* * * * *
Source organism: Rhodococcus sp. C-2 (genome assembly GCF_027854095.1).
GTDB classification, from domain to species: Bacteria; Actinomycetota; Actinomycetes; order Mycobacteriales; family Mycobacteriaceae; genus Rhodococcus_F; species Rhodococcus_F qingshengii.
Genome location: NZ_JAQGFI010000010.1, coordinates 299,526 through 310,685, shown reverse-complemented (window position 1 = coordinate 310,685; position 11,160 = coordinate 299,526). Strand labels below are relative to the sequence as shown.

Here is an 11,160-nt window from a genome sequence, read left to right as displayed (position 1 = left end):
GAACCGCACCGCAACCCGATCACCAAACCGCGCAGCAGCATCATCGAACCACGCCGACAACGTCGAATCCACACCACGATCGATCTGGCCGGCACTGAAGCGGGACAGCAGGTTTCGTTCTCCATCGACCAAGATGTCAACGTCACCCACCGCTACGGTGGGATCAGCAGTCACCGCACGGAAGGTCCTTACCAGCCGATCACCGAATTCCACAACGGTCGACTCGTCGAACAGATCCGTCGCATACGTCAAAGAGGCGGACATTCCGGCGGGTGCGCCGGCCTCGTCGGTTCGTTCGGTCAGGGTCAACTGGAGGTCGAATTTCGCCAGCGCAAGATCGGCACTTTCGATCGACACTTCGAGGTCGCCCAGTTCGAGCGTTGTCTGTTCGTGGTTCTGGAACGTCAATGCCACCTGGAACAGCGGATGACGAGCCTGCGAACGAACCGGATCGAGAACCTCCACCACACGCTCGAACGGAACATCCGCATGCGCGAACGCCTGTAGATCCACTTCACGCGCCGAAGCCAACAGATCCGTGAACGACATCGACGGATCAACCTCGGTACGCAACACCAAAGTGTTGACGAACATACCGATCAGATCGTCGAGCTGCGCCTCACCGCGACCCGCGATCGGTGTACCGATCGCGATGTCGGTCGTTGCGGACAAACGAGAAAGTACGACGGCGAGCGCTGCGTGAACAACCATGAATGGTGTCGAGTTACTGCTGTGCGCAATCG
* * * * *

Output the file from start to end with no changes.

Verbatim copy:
Source organism: Rhodococcus sp. C-2 (genome assembly GCF_027854095.1).
GTDB classification, from domain to species: Bacteria; Actinomycetota; Actinomycetes; order Mycobacteriales; family Mycobacteriaceae; genus Rhodococcus_F; species Rhodococcus_F qingshengii.
Genome location: NZ_JAQGFI010000010.1, coordinates 299,526 through 310,685, shown reverse-complemented (window position 1 = coordinate 310,685; position 11,160 = coordinate 299,526). Strand labels below are relative to the sequence as shown.

Here is an 11,160-nt window from a genome sequence, read left to right as displayed (position 1 = left end):
GAACCGCACCGCAACCCGATCACCAAACCGCGCAGCAGCATCATCGAACCACGCCGACAACGTCGAATCCACACCACGATCGATCTGGCCGGCACTGAAGCGGGACAGCAGGTTTCGTTCTCCATCGACCAAGATGTCAACGTCACCCACCGCTACGGTGGGATCAGCAGTCACCGCACGGAAGGTCCTTACCAGCCGATCACCGAATTCCACAACGGTCGACTCGTCGAACAGATCCGTCGCATACGTCAAAGAGGCGGACATTCCGGCGGGTGCGCCGGCCTCGTCGGTTCGTTCGGTCAGGGTCAACTGGAGGTCGAATTTCGCCAGCGCAAGATCGGCACTTTCGATCGACACTTCGAGGTCGCCCAGTTCGAGCGTTGTCTGTTCGTGGTTCTGGAACGTCAATGCCACCTGGAACAGCGGATGACGAGCCTGCGAACGAACCGGATCGAGAACCTCCACCACACGCTCGAACGGAACATCCGCATGCGCGAACGCCTGTAGATCCACTTCACGCGCCGAAGCCAACAGATCCGTGAACGACATCGACGGATCAACCTCGGTACGCAACACCAAAGTGTTGACGAACATACCGATCAGATCGTCGAGCTGCGCCTCACCGCGACCCGCGATCGGTGTACCGATCGCGATGTCGGTCGTTGCGGACAAACGAGAAAGTACGACGGCGAGCGCTGCGTGAACAACCATGAATGGTGTCGAGTTACTGCTGTGCGCAATCG